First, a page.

Saturday, August 25, 2007

Does God Play With Dice in the Universe?

Well, thought it was time to bring back an old thing I had a while back. It's been about a year. But I should probably update it, since the Randi challenge has gotten more specific in who they'll accept, so that they don't have to feel compelled to test every obscure loon. Just the ones with media coverage.

So anyway, I've got a brick of 36 dice, and I'll use them to test the existence of the deity for up to six people who apply. Requirements for entry: Your deity or deities must be willing and able to manipulate a massive dice roll in an effort to convince me of their existence.

Each entrant picks out a number 1 through 6 for their deity. If, for example, Zeus gets picked for the number 2, and all the dice come up 2s in two sequential rolls, I'll believe in Zeus. The six entrants will be pitting their deities against each other, and against my atheism.

Here's the catch, and probably the real test of your faith: Everyone has to abide by the results: If the dice don't come up with the same number, you have to accept that A) none of the six deities exist, B) they don't care about converting me, or C) they don't have the power to control dice.

So, any takers? Legitimate criticism of the challenge?


Anonymous said...

Not a single person's going to take this for the reason that "testing" a god is considered evil. A "who are you to put GOD to the test, expect things from He that is Holy" sort of thing. Mind you, I can answer that. Someone who doubts that being exists, and since when is asking for evidence an affront?

Laser Potato said...

The real question is, how can you play dice in zero-gravity?

Anonymous said...

There're a couple things you're missing. A mixed result could be the result of random chance, or (albeit far less likely) an indication that all of the competing deities exist and have approximately equal influence, or that another, more powerful being is influencing the roll toward a seemingly-random outcome with its many Noodly Appendages.

Anonymous said...

I'd take this challenge for Loki, on the theory that if gods actually existed, the nature of reality seems to indicate they enjoy f*cking with us.

And since there's no way all 36 dice are coming up Loki, so to speak, I'd just argue that Loki wants you to think he doesn't exist.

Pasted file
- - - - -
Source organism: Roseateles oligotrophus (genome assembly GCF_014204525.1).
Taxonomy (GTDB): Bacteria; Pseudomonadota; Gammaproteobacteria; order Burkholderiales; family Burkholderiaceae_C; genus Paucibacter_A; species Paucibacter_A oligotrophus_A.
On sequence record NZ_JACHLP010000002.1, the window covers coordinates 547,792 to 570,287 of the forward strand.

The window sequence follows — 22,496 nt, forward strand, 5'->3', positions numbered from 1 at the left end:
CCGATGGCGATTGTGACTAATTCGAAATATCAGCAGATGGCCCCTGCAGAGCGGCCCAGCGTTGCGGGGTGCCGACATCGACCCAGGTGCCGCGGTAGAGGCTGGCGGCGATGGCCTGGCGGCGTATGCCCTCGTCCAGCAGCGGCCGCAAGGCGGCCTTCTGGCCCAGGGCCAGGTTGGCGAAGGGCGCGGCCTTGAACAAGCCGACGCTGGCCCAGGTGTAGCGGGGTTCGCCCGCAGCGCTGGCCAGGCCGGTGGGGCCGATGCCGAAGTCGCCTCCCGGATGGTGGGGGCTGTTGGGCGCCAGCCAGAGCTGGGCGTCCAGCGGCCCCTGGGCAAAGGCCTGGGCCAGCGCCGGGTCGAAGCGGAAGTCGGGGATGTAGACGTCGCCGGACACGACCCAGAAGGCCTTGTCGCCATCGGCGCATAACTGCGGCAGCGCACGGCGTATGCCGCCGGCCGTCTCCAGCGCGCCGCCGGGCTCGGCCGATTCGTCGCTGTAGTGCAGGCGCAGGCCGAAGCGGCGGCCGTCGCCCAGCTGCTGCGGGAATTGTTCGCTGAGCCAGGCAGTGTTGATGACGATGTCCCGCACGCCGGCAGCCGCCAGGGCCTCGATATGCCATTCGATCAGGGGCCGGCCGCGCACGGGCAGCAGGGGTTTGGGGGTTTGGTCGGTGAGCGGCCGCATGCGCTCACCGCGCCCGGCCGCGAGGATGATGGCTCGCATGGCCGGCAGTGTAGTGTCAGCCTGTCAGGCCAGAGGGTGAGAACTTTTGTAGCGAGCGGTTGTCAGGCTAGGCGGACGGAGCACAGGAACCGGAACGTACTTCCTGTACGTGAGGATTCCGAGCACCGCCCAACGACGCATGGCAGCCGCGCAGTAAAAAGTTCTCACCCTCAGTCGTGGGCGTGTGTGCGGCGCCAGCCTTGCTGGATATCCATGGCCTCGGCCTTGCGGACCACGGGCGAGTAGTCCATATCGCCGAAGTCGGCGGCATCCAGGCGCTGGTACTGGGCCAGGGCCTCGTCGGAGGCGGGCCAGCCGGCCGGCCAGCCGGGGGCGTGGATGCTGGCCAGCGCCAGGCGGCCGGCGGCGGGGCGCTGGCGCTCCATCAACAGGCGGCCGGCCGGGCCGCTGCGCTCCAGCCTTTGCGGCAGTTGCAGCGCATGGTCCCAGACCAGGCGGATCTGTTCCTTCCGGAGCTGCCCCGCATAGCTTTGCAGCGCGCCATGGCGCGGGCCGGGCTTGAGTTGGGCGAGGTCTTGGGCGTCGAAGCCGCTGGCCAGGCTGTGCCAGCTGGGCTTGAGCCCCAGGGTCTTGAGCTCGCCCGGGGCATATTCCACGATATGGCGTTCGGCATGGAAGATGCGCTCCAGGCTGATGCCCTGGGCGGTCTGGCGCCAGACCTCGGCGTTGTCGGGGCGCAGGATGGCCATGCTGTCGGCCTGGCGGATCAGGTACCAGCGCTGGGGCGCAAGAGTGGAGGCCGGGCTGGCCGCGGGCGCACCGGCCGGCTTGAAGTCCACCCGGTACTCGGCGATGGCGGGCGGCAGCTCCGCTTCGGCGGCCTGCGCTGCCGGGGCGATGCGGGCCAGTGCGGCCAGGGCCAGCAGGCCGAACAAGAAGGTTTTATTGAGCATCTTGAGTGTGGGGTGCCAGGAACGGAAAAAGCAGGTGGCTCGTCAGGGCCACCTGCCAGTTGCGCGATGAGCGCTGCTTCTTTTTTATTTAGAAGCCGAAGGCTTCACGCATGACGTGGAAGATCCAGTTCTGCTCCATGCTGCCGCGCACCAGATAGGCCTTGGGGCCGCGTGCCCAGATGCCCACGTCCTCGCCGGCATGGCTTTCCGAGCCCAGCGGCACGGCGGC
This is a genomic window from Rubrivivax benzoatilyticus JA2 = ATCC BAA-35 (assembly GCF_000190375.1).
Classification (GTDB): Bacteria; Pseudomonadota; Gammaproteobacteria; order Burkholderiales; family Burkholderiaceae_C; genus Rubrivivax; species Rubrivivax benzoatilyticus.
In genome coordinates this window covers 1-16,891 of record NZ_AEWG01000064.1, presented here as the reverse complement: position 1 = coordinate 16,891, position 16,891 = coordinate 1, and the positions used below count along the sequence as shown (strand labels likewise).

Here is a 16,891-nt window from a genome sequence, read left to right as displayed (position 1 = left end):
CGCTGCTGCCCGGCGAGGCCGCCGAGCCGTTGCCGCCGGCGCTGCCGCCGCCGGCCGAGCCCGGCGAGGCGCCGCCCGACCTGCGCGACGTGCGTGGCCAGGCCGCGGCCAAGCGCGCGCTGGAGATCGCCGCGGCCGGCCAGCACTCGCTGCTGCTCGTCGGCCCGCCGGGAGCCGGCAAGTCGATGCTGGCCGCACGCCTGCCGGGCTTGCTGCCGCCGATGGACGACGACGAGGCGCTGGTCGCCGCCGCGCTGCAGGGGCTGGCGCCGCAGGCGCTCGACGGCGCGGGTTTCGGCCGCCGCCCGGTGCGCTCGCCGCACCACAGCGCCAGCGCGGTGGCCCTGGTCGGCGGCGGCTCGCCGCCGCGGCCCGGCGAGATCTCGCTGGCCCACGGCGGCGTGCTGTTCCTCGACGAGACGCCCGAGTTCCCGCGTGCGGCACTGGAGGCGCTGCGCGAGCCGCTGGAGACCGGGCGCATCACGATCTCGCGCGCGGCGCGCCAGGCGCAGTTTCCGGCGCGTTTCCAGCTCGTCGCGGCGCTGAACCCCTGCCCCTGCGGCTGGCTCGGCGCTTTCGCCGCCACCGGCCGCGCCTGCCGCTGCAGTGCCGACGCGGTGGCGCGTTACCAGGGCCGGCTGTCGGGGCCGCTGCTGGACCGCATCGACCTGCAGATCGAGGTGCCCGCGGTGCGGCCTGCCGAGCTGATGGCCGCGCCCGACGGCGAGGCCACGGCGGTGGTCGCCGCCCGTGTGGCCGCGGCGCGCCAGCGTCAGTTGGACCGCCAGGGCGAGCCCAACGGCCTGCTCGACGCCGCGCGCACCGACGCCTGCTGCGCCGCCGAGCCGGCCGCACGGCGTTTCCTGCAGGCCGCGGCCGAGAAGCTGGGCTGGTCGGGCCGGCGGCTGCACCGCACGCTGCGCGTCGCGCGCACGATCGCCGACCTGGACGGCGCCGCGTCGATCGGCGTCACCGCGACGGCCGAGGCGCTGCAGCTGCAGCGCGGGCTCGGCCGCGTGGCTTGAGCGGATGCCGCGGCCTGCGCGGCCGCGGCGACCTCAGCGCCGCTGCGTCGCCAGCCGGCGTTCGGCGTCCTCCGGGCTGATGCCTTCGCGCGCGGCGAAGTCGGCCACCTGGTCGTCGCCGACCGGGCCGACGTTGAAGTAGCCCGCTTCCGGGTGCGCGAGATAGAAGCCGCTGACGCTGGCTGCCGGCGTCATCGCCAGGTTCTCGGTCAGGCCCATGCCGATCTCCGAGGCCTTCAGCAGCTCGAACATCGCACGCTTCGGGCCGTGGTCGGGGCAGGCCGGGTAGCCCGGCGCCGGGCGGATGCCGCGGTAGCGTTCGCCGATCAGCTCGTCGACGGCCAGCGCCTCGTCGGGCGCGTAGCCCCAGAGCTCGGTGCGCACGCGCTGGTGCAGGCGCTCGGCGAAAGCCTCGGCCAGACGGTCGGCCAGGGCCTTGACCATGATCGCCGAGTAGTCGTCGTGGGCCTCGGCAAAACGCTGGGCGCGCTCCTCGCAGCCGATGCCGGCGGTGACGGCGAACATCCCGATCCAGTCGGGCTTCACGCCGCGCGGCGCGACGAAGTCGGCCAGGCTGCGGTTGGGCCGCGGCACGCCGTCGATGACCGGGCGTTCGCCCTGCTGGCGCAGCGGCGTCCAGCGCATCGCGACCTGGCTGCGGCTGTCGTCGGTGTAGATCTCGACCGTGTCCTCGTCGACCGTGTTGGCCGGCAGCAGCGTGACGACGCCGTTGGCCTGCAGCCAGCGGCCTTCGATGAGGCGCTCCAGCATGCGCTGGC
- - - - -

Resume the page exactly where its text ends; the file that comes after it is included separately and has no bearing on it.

Tom Foss said...

Anonymous: Yeah, that's a convenient contention, too. Strange that when God was walking around in a human suit, he had no problem proving his abilities in order to win followers. he'd calm storms, walk on water...and yet he says it's a sin to test God.

Unknown said...

I call fives for Eris!
Not that I expect to win, but, on the off chance that you DO get 36 fives, I want Eris to get the credit.

O'Brien said...

I have some criticism of the challange.

Suppose all the dice show the same result. The odds are rather highly against it (how many dice were you using again?), but it's understood as a physically possible result. Would Occam's Razor prefer assuming a god over assuming blind luck?

Also, if I came up to you and told you that I could roll ninety sixes in a row by using God's power and proceeded to roll said number of sixes in a machine to prevent all possibility of cheating, it still wouldn't prove that God exists. Perhaps I have psychokenetic powers and merely assumed that God was responsible for my feats because I was raised in a culture that told me God performed miracles for the faithful. Assuming that the dice test would, if successful, demonstrate the existence of the tested god is absurd; it is the height of credulous and unscientific thinking to assume that an unexplained phenomenon must be caused by a specific god that has otherwise never been seen simply because a lot of people believe in that god or because a subject in the experiment believes that such a god is involved. A successful dice test that can be repeated under varying circumstances would revolutionize science completely, but the only reason to assume that Yahweh/Jehova/Jesus was behind it is because most people believe that said being(s) exist and have those powers, which is a very poor reason.